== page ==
Nationalist Movements in India

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Movement

The Nationalist Movements in India are organized as mass organizations that emphasize and raise questions about the interests of the Indian people. In many of these movements, people themselves are encouraged to take action. Due to some factors, these organizations have failed to secure India’s independence. However, they promote nationalism. The failure of these organizations has affected many people as they withdraw from government offices, schools, factories, and services. Although they were able to obtain a few permits such as the one won by Salt March in 1930, they did not help India much in terms of their goal.

European immigration:

The influx of Europeans into the country began with the establishment of the spice trade in the 1400s when many European countries established trading centers and colonial cities in the country. Portugal, the Dutch Republic, Denmark, France, and England all had a prominent presence in the country from as far back as the 1400s (Portugal). It was England, however, that held the longest empire in the country. After 1858, the British seized colonial power after taking over from the East India Company which had ruled since 1757.

Mahatma Gandhi and His Non-Violent Ways:

Mahatma Gandhi is perhaps the most famous figure of the Indian Nationalist Movement for his role in leading a non-violent uprising. He first used a non-violent method in South Africa where he worked as a lawyer living abroad. He was hurt and angry when he saw the racism and exploitation of people of color under white rule. He is organizing a non-violent protest in the country that earned him the respect and support of the people of South Africa. In 1921, he became the leader of the Indian National Congress, a nationalist Indian nationalist movement that sought non-discriminatory laws, equal rights for men and women, peaceful religious relations, the overthrow of the sect, and, above all, Indian independence. During his lifetime, Gandhi formed the three major national organizations discussed below.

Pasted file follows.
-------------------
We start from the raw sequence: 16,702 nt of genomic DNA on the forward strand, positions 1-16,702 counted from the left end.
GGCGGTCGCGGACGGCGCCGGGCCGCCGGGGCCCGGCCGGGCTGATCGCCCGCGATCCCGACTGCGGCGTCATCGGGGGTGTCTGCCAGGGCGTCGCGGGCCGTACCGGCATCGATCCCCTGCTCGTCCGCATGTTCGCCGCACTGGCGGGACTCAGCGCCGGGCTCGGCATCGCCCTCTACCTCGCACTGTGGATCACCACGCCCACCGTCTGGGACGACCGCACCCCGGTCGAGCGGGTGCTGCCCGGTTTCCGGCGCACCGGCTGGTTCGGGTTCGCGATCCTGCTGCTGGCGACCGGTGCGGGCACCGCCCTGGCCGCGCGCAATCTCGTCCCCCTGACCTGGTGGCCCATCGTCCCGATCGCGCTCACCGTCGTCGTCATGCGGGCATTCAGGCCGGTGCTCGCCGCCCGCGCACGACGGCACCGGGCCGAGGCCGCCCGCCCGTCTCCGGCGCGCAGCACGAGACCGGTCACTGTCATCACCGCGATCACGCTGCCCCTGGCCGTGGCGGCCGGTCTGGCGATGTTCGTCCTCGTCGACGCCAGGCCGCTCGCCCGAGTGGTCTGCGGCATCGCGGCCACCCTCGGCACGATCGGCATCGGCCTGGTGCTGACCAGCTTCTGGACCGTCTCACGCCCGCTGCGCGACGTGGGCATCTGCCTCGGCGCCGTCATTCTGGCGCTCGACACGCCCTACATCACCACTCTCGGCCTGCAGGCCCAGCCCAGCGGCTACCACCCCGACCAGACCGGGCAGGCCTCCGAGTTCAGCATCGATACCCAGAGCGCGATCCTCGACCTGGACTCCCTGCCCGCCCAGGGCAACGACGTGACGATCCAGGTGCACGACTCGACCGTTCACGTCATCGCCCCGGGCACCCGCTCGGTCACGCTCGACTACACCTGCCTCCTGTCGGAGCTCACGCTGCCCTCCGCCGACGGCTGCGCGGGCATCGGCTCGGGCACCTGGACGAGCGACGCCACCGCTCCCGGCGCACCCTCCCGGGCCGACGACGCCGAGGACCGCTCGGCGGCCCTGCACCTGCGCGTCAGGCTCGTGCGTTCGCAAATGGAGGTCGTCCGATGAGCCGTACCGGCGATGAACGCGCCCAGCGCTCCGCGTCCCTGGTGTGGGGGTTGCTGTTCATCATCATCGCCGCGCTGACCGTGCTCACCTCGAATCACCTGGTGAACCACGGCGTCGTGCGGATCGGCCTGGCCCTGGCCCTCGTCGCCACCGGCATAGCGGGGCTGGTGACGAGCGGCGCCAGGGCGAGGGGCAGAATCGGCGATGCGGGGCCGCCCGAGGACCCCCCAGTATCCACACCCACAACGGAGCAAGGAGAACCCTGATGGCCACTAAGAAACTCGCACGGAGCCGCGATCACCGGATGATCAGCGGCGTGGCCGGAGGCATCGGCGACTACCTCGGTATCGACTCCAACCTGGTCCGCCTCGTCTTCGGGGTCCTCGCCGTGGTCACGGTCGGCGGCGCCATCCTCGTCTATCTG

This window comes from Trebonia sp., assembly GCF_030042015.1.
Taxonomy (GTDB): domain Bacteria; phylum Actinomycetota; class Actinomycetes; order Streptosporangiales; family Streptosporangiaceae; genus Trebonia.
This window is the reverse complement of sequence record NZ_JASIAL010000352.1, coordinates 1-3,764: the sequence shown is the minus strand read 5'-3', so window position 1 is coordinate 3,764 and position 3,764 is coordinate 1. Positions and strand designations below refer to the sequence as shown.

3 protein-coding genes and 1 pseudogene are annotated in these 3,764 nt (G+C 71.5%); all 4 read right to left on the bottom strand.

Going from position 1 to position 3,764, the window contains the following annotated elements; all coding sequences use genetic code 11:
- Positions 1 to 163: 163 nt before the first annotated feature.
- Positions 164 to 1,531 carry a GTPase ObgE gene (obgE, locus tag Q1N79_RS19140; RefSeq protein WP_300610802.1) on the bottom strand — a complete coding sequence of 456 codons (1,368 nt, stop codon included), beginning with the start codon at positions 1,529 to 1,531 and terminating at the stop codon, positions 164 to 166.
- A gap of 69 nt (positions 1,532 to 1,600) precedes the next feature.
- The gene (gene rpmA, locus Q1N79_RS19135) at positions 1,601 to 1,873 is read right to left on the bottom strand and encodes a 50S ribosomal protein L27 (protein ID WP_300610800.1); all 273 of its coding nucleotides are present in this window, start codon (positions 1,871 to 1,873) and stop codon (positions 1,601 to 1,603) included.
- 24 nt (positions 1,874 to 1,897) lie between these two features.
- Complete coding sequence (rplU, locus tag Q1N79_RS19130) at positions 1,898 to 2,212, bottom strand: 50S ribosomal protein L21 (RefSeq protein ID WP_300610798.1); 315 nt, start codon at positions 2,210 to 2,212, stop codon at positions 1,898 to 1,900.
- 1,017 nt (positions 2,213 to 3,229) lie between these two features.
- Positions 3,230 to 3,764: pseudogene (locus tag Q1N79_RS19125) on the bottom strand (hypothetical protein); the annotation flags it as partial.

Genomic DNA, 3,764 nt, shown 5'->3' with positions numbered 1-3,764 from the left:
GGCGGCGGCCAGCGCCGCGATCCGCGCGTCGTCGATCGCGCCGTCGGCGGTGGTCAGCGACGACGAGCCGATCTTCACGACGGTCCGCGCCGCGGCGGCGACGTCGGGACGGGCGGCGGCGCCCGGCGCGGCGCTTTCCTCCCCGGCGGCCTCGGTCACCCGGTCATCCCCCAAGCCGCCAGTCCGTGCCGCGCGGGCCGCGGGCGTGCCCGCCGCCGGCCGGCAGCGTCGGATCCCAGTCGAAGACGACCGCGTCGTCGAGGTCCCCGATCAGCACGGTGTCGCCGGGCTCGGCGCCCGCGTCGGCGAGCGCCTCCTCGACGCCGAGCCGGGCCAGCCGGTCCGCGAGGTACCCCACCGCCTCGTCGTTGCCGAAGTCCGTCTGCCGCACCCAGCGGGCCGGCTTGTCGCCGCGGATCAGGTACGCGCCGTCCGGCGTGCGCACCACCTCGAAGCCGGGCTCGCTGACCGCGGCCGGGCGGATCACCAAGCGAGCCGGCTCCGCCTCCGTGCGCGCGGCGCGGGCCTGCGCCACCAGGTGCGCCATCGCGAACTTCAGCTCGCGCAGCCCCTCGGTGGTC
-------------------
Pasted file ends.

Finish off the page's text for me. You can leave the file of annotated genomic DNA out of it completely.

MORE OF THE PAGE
Non-Governmental Organization:

The first movement led by Gandhi was the Non-Cooperation Movement which lasted from September 1920 to February 1922. If the inhabitants of the country ceased to cooperate with the British, then a few Britishers would be forced to stop. This meant that people left their jobs, removed their children from school, and avoided government offices.
The name Mahatma Gandhi became popular. However, the Non-Cooperation Movement ended when a violent mob erupted in Chauri Chaura in Uttar Pradesh. The victims set fire to a police station, killing 23 police officers. Gandhi founded the organization, and he remained faithful to his position of non-violent protest. The sudden demise of the Non-Aligned Movement did not stop there.

Dandi’s March:

On March 12, 1930, protesters took part in the Dandi March, a campaign designed to deny taxes and to protest against British control over salt. Gandhi started the 24-day march, 240 miles with 79 followers, and ended in the thousands. When the protesters arrived in the coastal town of Dandi, they produced saltwater in brackish water without paying British taxes. For about a year, the organization caused public disobedience, illegal production and purchase of salt, boycotts of Britain, tax evasion, and the imprisonment of some 80,000 Indians. The organization received national or international attention.

Leaving the India Movement:

The Quit India Movement began on August 8, 1942, during World War II. The India Congress Committee, under the auspices of Gandhi, demanded the withdrawal of the British majority and Gandhi delivered the “Do or Die” speech. British officials acted quickly and arrested almost all members of the Indian National Congress party.
The nation once again became embroiled in a heated debate over military action and refusal to help in the war effort. The group has suggested to the British that they may not be able to control India.

Independence Costs:

Finally, on August 15, 1947, India gained independence from the British government. However, independence came at a high cost. Hindus and Muslims who had once fought together against a united enemy now had to be separated. On June 3, 1947, British authorities proposed a law separating Britain from India and Pakistan. Thus, the hard work, self-sacrifice, and determination of the Indians led to the liberation of India from British rule.

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